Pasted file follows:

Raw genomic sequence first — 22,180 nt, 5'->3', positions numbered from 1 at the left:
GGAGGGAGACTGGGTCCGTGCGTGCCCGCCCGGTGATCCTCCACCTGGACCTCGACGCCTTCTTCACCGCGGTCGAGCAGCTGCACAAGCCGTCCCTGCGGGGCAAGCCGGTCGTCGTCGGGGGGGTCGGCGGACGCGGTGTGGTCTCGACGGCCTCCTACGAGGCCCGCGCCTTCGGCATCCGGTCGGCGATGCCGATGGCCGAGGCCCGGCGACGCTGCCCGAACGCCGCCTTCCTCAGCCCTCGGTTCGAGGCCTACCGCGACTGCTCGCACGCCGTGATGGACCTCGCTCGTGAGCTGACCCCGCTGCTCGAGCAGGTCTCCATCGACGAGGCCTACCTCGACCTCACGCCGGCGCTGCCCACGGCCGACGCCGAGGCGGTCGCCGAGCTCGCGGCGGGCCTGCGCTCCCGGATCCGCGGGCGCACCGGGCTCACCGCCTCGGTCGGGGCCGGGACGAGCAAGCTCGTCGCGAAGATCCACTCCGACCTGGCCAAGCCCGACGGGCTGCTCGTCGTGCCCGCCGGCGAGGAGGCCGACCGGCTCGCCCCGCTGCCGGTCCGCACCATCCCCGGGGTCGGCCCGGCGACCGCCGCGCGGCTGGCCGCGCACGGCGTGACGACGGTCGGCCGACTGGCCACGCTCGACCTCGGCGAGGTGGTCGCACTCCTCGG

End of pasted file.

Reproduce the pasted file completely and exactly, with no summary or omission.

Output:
Raw genomic sequence first — 22,180 nt, 5'->3', positions numbered from 1 at the left:
GGAGGGAGACTGGGTCCGTGCGTGCCCGCCCGGTGATCCTCCACCTGGACCTCGACGCCTTCTTCACCGCGGTCGAGCAGCTGCACAAGCCGTCCCTGCGGGGCAAGCCGGTCGTCGTCGGGGGGGTCGGCGGACGCGGTGTGGTCTCGACGGCCTCCTACGAGGCCCGCGCCTTCGGCATCCGGTCGGCGATGCCGATGGCCGAGGCCCGGCGACGCTGCCCGAACGCCGCCTTCCTCAGCCCTCGGTTCGAGGCCTACCGCGACTGCTCGCACGCCGTGATGGACCTCGCTCGTGAGCTGACCCCGCTGCTCGAGCAGGTCTCCATCGACGAGGCCTACCTCGACCTCACGCCGGCGCTGCCCACGGCCGACGCCGAGGCGGTCGCCGAGCTCGCGGCGGGCCTGCGCTCCCGGATCCGCGGGCGCACCGGGCTCACCGCCTCGGTCGGGGCCGGGACGAGCAAGCTCGTCGCGAAGATCCACTCCGACCTGGCCAAGCCCGACGGGCTGCTCGTCGTGCCCGCCGGCGAGGAGGCCGACCGGCTCGCCCCGCTGCCGGTCCGCACCATCCCCGGGGTCGGCCCGGCGACCGCCGCGCGGCTGGCCGCGCACGGCGTGACGACGGTCGGCCGACTGGCCACGCTCGACCTCGGCGAGGTGGTCGCACTCCTCGG